Hard and fast and sure.New York Review of Books

“Up to the age of thirty-one,” wrote Chester Himes, reflecting on the time that he was writing If He Hollers Let Him Go, “I had been hurt emotionally, spiritually, and physically as much as thirty-one years can bear: I had lived in the South, I had fallen down an elevator shaft, I had been kicked out of college, I had served seven and one-half years in prison, I had survived the humiliating last five years of the Depression in Cleveland: and still I was entire, complete, functional; my mind was sharp, my refexes were good, and I was not bitter. But under the mental corrosion of race prejudice in Los Angeles I had become bitter and saturated with hate.” Himes had come to LA in the early 1940s full of hope, the success of his short stories in Esquire had secured him a job as screenwriter for Warner Brothers. Then Jack Warner had him fired, declaring contemptuously: “I don’t want no niggers on this lot.”

And so a harrowing sense of disillusionment sets the tone for his first novel, just as his next job would provide the scene. Kicked out of Hollywood, Himes found work in that city’s other burgeoning enterprise, its military industrial complex, and served time as a labourer in a Naval shipyard. His fictional protagonist, Bob Jones, is a skilled ‘leaderman’ in the docks, one of the 70,000 African Americans who came to California during wartime with the promise of relaxed racial restrictions in the defence industry, only to find that they were treated the same as in the South, just with added hypocrisy. Amidst cramped decks and infernal machinery, Himes evokes a claustrophobic environment constantly on the brink of violence where race itself becomes a blunt instrument of struggle and oppression.

Coming into the plant, Jones observes that “the white folks had sure bought their white to work with them that morning”. With a sense of psychological incarceration that anticipates Foucault’s notion that “the soul is the prison of the body”, the narrative is circumscribed by an externalised consciousness and a segregated topography, tightly measured over four intense days with increasingly ominous dreams that insist that there is no escape, not even in the unconscious. Bob Jones is trapped by his diminishing sense of self, imprisoned by his own fear and desperation. Mike Davies in City of Quartz describes the novel as a “Dostoyevskian portrait of Los Angeles as a racial hell” and, like Raskolnikov, Bob Jones sees murder as a form of liberation. As he stalks a white man from the plant after a fight he muses: “as long as I knew I was going to kill him, nothing could bother me.”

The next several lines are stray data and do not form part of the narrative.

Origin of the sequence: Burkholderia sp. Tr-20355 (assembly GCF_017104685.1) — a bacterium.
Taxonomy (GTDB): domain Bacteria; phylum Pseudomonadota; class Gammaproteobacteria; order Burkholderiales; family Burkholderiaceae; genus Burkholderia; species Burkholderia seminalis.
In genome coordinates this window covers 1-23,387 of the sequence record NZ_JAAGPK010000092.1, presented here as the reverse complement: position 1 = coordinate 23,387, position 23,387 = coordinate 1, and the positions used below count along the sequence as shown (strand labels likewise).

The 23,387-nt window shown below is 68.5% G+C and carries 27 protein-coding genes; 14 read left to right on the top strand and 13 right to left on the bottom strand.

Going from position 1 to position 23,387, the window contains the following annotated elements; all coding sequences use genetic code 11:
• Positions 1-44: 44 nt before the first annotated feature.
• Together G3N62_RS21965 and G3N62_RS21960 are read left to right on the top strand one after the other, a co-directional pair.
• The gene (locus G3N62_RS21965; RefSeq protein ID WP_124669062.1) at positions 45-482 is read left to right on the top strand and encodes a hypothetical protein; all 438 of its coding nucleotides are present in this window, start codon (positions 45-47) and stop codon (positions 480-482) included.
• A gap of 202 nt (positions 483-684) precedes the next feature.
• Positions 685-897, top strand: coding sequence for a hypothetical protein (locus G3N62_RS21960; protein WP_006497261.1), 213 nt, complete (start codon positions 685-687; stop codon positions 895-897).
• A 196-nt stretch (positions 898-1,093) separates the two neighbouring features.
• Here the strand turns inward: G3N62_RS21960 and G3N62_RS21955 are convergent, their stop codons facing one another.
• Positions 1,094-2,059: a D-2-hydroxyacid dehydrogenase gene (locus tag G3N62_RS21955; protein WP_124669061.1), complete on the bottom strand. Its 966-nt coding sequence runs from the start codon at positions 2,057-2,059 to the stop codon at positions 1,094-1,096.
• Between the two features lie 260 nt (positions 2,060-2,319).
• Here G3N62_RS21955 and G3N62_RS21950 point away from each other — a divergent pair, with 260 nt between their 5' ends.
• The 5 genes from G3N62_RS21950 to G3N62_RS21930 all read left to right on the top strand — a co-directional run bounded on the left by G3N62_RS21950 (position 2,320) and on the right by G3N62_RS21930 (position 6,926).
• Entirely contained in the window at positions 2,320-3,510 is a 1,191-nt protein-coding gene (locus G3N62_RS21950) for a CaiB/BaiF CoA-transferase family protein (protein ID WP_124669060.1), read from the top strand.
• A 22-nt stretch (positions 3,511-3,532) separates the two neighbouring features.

We witness anxieties of colour amongst black people, tribal prejudice between the whites, an ever present danger of civil strife, a stark, apocalyptic warning in the mind of Jones.”

Race, of course, is the key issue but there are dimensions explored beyond the mere black and white: references to the Los Angeles ‘Zoot Suit’ riots in 1943, where white servicemen attacked Chicano youth, to the 94,000 Japanese Americans interned in California after Pearl Harbour. We witness anxieties of colour amongst black people, tribal prejudice between the whites (“don’t duck Okie, you’re tough” reads the graffiti on a ship’s bulkhead), an ever present danger of civil strife, a stark, apocalyptic warning in the mind of Jones: “Every day I had to make one decision a thousand times: Is it now? Is now the time?

As a surreal impulse of self-destruction takes hold, the absurdity of racism becomes a prevailing theme. Bob Jones and Madge, a white woman worker at the docks, are drawn together in a lethal dance of fear and desire. Each the other’s most compelling fear and deadliest fantasy: “locked together in a death embrace; black and white in both our minds; not hating each other; just feeling extreme outrage.”

Though clearly part of the strong tradition of Los Angeles noir, the novel’s real strength is that it strips noir of its very mystique. We are faced simply with a struggle to exist between the extremes of seduction and terror. There is no mystery to solve. And we know all along what will be the worst horror of all for Bob Jones: “Not of the violence. Not of the mob. Not of physical hurt. But of America, of American justice.” Chester Himes’ popular legacy may rest on his later Harlem detective series – where the conventions of the genre could allow him a certain detachment (and long deserved financial security), but If He Hollers Let Him Go is his noir masterpiece. The crime it depicts remains unsolved; its message is still urgent.

From the new edition of If He Hollers Let Him Go, published in paperback and eBook by Serpent’s Tail Classics

Read an extract


Jake Arnott is the author of six novels including The Long Firm, which was adapted as an award-winning BBC2 drama serial. His latest novel is The House of Rumour.